At a 3 day Swim Smooth Coaching Course Greg Gourley and I recently attended, the efficiency of each breathing side was tested with interesting results. You can do this set with your squad.

Breathing Side Test Set: (good pace with at least 30-second recovery)

6 x 100 as:

  • 1 & 2 to the right only
  • 3 & 4 to the left only
  • 5 & 6 Bilateral

Note time of each 100. Was one side quicker in time?

At the course was ex-world champion NZ Triathlete Sam Warriner who was very surprised at her results. She had only ever breathed to one side and after swimming the Test Set found she was actually faster in time breathing to her non-preferred side.

In conclusion, it’s so easy for swimmers to say that bilateral breathing is too hard and give up on it but encourage your squad members to give it a go, particularly in training.

Anne Smyth
MSNSW & MSA Coach of the Year 2014

Tempo Trainers to Enhance Training Sessions

Tempo Trainers are a valuable tool which can be used to enhance training sessions. They can be used in 2 ways: stroke rate and pacing.

1: Stroke Rate  

  • Average Stroke Rate is around 60 -65.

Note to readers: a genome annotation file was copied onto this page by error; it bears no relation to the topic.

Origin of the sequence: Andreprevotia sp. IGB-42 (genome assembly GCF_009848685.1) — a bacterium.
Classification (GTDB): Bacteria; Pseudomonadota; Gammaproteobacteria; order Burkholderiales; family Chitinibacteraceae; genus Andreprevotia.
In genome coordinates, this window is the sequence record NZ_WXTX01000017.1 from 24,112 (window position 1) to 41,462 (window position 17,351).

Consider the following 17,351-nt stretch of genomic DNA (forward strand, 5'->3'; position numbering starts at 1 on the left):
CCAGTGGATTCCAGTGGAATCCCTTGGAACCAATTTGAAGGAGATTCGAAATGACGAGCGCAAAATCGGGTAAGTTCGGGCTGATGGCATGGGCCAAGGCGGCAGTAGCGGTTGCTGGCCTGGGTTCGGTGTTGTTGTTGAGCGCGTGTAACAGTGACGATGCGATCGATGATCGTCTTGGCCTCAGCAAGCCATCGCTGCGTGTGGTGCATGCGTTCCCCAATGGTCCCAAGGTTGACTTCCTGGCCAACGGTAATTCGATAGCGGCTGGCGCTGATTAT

• Stroke rates can drop off with age and fitness
  • Swimmers set tempo trainer on Mode 3 and experiment with different stroke rates:

48 – Should be way too slow for all
63 – about average
76 – Thorpe’s stroke rate
96 – Brownlee brothers (British Triathletes) stroke rate
110 – Janet Evans stroke rate

  • Experimenting with own stroke rate: Swimmers set tempo trainer a few beeps above or below stroke rate- what feels good? All about finding the sweet spot – swimming fast and efficiently
  • Coaches can find stroke rate using stopwatch. Stroke rate Mode “00” observe a swimmer – press start as hand enters the water count 1, on 4th stroke count 4 and press stop. The number is the stroke rate.
  • Ramp test: Used to find optimal stroke rate.  Swim a set of 50s increasing stroke rate each 50, starting at a rate below usual rate. What is the point where fastest speed is achieved without comprising stroke. This is optimal stroke rate.

 2:  Pacing using tempo trainer

  • Pacing is essential for distance swimming – need to maintain same pace over a long period (CSS)